Like many cities across the world, Glasgow – host to the UN climate conference COP26 – has a target to achieve net zero greenhouse gas emissions by 2030. This is a massive undertaking for any city. It means emissions from homes, businesses, waste and transport have to be reduced or offset as much possible.
One of the biggest challenges for any city seeking to reach net zero is knowing exactly where its emissions are coming from. Carbon dioxide is the main type of emission contributing to global warming, and electricity generation and transport are the main sources of CO₂ in the UK.
But CO₂ is not routinely measured in real time by city authorities anywhere in the world. Carbon emissions are usually calculated using historic data on the amount of fossil fuels locally burnt for energy. In the UK, that data is only available two years after emissions have been released.
Our pilot project in Glasgow, however, is trying to demonstrate that real time monitoring of CO₂ and other gases is not only achievable but is something all cities should do. After all, globally, cities are responsible for more than 70% of CO₂ emissions, making them instrumental in the fight against climate change.
As part of this project, headed by the University of Strathclyde, we’re setting up a network of 25 sensors across the city to monitor CO₂, as well as other gases like carbon monoxide, nitrogen oxide, nitrogen dioxide and ozone that can be very hazardous to health.
By placing sensors in a relatively dense network, where they sit around one mile away from each other, our scientists can obtain a highly accurate picture of the levels of these pollutants across the city at any given moment. This information is then cross-checked with weather models to precisely track where gases move and collect.
For Glasgow’s citizens, this information is vital. It means that city leaders have a much clearer idea of what kind of actions can lead to a sustained reduction in emissions.
For example, the city introduced Scotland’s first low emission zone in 2018, which applies restrictions to different types of traffic moving through the streets. The sensor project will be able to monitor changes in nitrogen dioxide levels as a result of this policy, helping leaders to understand how effective it has been in reducing pollution.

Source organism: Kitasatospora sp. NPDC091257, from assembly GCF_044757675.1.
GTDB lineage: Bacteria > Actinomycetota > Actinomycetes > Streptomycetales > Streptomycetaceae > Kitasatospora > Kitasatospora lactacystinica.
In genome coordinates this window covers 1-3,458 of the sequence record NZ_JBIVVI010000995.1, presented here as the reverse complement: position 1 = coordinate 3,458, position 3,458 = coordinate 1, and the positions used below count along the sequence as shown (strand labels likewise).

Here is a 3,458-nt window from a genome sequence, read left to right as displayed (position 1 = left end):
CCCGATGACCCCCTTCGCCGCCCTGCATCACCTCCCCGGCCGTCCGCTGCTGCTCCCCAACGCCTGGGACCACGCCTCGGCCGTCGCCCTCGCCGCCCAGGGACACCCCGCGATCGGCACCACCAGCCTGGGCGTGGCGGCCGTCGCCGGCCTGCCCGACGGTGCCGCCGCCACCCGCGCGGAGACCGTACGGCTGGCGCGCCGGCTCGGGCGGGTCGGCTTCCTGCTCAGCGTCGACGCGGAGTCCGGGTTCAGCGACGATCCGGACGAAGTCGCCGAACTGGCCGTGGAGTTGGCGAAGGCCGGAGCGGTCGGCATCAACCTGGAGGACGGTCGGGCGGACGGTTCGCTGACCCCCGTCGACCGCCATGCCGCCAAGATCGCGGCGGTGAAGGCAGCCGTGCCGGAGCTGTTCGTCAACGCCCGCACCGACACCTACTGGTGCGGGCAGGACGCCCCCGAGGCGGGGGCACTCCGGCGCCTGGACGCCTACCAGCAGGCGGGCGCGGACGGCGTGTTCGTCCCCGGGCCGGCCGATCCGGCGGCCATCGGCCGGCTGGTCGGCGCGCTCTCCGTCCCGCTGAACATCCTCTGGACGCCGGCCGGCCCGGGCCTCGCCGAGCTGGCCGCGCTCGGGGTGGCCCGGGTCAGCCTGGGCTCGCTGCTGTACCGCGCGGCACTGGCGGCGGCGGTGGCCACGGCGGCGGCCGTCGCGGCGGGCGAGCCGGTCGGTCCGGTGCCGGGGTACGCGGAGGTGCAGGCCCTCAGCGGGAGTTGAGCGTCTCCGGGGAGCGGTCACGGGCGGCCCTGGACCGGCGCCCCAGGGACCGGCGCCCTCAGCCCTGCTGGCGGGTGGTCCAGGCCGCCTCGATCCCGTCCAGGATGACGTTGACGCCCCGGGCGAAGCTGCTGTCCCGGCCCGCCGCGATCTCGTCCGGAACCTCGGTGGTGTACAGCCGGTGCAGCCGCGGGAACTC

And this information is equally useful from an air quality perspective too. Polluted air is an increasing concern for city dwellers, due to its health effects. Figures from Scotland show a 21% increase in childhood cancers due to air pollution between 2010 and 2020. And in 2020, an inquest into the death in London of nine-year-old Ella Adoo-Kissi-Debrah determined air pollution to be the cause, a first in UK law.
Since data collected by the project’s sensors will be made open and accessible to everyone online, citizens will be able to monitor the quality of the air they breathe as well as to keep track of measures to reduce emissions – giving them an opportunity to hold their leaders to account.
The sensors for the Glasgow project are being supplied by a team at the University of California at Berkeley, which has been operating its own sensor network in the San Francisco Bay area for the last eight years. Costing around £6,000 each, the sensors are much cheaper than traditional air quality monitoring stations which can cost around £150,000. Instead, 25 sensors can be installed for the price of one station.
During pandemic lockdown orders in California in 2020, when citizens were asked to remain at home, the university’s sensor network recorded a 25% reduction in CO₂ in the Bay area. This was due almost entirely to a roughly 50% drop in road traffic.
Data like this puts into perspective the role that citizens’ transport choices play in shaping a city’s emissions and air quality. For those on the fence about their individual contribution to climate change and community health, this might help them finally take a step towards alternative means of travel. It can also put the spotlight on industrial and corporate sources of pollution that urgently need to be reduced.
This article is republished from The Conversation under a Creative Commons license.